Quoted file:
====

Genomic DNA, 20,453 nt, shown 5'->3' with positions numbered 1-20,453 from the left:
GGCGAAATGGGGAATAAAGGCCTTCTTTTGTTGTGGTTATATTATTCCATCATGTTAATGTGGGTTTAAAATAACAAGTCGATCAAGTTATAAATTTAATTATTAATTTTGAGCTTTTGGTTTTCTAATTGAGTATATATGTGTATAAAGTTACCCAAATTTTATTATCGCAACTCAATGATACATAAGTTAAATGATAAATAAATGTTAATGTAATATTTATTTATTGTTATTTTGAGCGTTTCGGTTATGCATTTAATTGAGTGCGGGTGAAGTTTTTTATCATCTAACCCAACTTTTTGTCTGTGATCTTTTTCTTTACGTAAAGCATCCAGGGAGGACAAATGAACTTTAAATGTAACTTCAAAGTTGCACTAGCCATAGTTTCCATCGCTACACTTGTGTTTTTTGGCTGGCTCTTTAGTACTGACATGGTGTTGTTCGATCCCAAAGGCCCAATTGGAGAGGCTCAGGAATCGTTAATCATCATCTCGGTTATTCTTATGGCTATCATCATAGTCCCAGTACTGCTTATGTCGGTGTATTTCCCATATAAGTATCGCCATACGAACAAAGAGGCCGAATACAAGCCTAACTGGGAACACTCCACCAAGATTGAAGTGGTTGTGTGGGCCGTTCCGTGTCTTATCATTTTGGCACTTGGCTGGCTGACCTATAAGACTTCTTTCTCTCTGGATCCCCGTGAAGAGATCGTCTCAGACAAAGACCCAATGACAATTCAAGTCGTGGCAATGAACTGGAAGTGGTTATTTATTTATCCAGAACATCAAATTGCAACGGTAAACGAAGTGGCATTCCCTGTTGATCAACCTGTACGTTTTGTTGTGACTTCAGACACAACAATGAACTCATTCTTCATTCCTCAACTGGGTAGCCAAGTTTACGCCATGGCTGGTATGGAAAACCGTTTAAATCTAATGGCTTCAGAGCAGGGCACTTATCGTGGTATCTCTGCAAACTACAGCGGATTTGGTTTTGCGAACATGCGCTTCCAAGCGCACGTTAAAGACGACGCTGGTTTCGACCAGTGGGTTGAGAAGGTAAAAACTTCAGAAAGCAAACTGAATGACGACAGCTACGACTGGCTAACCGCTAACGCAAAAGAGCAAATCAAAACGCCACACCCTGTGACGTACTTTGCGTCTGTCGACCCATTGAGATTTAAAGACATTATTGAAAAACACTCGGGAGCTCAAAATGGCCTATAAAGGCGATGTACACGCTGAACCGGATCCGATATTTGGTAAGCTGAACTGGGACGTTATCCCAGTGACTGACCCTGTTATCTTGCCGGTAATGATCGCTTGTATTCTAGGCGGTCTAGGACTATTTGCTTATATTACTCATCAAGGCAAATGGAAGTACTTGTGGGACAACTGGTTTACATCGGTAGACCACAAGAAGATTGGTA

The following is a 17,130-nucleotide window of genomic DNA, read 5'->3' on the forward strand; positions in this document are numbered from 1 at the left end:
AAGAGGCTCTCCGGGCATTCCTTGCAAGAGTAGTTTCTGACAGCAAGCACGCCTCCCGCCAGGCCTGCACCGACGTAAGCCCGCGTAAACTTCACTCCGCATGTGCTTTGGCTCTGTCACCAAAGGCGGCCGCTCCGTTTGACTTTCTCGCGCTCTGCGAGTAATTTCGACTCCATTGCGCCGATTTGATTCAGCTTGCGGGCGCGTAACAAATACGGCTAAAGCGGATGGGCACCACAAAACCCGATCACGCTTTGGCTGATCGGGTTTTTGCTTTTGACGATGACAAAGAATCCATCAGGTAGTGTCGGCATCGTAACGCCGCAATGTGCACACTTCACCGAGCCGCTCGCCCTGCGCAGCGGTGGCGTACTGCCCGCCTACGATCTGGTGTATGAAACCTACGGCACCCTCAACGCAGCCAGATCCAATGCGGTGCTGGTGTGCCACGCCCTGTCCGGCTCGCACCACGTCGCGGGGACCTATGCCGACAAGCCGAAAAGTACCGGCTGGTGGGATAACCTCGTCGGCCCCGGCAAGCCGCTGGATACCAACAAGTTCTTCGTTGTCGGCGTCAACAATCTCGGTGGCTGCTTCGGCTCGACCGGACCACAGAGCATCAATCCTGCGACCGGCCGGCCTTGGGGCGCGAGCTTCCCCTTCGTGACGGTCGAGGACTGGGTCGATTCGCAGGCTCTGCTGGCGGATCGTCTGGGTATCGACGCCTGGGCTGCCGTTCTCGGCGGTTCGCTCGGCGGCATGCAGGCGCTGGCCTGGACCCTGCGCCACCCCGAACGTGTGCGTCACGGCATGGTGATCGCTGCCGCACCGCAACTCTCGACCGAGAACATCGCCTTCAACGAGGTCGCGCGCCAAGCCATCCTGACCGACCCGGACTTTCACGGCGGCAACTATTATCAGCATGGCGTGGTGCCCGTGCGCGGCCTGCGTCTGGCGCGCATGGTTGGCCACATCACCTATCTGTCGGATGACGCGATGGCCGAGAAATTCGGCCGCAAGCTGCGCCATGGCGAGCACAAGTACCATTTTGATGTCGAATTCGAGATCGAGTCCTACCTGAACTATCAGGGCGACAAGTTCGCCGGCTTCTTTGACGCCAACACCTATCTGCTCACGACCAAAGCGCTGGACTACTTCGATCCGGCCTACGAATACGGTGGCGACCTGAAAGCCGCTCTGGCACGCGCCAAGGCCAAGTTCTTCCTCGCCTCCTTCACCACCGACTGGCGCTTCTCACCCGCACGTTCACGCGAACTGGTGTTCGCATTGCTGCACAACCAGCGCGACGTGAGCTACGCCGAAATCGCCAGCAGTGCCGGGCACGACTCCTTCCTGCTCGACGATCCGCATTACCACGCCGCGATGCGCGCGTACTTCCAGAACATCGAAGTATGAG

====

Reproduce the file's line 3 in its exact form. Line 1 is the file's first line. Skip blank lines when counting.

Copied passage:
The following is a 17,130-nucleotide window of genomic DNA, read 5'->3' on the forward strand; positions in this document are numbered from 1 at the left end: